Breaking Through the State Border as an Art Project

Monday, February 11, 2019
Marshall D. Shulman Seminar Room, 1219 International Affairs Building (420 W 118th St)

Please join the Ukrainian Studies Program at the Harriman Institute, Columbia University for a presentation by Nazar Kozak (National Academy of Sciences of Ukraine).

An example of border art, a politically motivated mode of art production, which is staged directly in site on state borders or has them in its primary focus, Maria Kulykivska's endurance The Raft Crimea (2016) emerged as the artist's personal reflection on migration politics and on the social tensions they produce. For Ukraine, this theme has a special connotation because of Russia's annexation of the Crimea peninsula and hybrid invasion in the country's east, which resulted in the displacement of more than a million people. The artist planned to undertake a 700-mile journey on a safety raft down the Dnipro river from Kyiv to the European Union's border and then to cross it illegally. Having in its focus this challenging and dangerous project, which did not run according to its initial plan, this presentation attempts to explore how art can contribute to the praxis of resistance against the world's biopolitical divide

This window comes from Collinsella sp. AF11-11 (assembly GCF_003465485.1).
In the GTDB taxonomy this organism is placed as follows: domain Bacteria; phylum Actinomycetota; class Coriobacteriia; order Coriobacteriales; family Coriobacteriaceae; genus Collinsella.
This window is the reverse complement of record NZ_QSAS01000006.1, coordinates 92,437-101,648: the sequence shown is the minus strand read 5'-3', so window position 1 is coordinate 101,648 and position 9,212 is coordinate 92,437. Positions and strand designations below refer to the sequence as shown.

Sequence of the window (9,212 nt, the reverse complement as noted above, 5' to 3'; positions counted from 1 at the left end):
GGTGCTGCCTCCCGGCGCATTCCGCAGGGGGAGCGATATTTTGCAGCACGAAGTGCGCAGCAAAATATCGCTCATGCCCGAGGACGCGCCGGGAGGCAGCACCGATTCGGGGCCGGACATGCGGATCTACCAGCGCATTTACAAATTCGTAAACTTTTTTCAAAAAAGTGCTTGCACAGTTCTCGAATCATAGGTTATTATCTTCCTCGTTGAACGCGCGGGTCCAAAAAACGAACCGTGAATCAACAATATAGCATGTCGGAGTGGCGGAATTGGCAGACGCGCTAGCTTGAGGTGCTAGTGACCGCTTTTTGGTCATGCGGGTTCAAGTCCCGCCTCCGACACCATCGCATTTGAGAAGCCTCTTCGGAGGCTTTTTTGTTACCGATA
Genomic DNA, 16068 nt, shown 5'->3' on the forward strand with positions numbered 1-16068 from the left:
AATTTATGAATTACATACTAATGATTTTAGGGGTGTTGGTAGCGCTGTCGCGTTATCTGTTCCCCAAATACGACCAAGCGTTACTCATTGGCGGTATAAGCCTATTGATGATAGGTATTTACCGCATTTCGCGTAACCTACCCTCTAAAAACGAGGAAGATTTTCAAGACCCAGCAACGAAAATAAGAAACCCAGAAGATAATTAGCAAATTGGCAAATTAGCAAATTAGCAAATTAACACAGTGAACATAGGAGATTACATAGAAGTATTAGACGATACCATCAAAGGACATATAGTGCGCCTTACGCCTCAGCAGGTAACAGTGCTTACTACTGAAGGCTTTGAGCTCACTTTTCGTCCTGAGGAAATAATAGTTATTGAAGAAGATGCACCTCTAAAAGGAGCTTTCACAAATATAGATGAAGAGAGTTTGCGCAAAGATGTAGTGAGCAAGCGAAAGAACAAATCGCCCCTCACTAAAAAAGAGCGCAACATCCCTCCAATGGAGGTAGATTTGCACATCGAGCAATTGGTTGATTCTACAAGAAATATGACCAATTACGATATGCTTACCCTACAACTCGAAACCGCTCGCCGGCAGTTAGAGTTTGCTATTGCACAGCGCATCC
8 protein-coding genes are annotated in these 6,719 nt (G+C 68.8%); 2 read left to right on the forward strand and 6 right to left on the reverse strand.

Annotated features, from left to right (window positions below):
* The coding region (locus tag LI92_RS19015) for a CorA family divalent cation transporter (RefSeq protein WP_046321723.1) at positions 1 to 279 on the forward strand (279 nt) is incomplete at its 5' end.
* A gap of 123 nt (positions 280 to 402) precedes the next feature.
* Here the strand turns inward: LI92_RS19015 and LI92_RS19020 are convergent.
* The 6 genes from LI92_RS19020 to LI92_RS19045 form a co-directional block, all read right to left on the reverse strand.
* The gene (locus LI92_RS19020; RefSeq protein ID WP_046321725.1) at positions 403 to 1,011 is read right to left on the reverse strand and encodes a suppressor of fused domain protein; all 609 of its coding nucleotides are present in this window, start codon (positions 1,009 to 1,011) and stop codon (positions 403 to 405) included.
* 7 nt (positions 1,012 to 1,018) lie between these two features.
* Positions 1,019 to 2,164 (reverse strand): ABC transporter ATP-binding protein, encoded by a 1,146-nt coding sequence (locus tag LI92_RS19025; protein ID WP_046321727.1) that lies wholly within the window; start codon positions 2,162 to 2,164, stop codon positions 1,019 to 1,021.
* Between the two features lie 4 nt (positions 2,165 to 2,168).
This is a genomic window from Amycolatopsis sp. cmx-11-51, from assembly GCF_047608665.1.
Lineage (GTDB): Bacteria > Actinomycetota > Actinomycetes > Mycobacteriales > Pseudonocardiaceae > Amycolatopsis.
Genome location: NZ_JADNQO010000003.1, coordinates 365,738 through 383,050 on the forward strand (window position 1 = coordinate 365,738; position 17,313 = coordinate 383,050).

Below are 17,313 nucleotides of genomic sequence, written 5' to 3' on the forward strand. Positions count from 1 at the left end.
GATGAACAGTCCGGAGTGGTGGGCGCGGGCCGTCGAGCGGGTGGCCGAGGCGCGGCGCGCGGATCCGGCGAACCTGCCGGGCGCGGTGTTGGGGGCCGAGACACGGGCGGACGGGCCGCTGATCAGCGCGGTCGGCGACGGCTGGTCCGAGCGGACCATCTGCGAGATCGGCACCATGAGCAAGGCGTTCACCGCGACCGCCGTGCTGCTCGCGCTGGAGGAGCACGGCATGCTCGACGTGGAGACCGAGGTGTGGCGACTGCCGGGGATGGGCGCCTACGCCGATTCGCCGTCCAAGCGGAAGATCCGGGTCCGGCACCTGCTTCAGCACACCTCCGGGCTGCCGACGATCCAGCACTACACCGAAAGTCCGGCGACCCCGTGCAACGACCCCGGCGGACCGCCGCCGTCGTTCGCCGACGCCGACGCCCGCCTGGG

Nazar Kozak is a senior research scholar in the Department of Art Studies at the Ethnology Institute of the National Academy of Sciences of Ukraine. Previously he taught art history at the Ivan Franko National University of Lviv. Kozak’s primary research is on Byzantine and post-Byzantine art in Eastern Europe. More recently, he has begun to work on contemporary activist art. His article on art interventions during the Ukrainian Maidan revolution was published in the Spring 2017 issue of the Art Journal; it received an honorable mention as a finalist for that year’s Art Journal Award.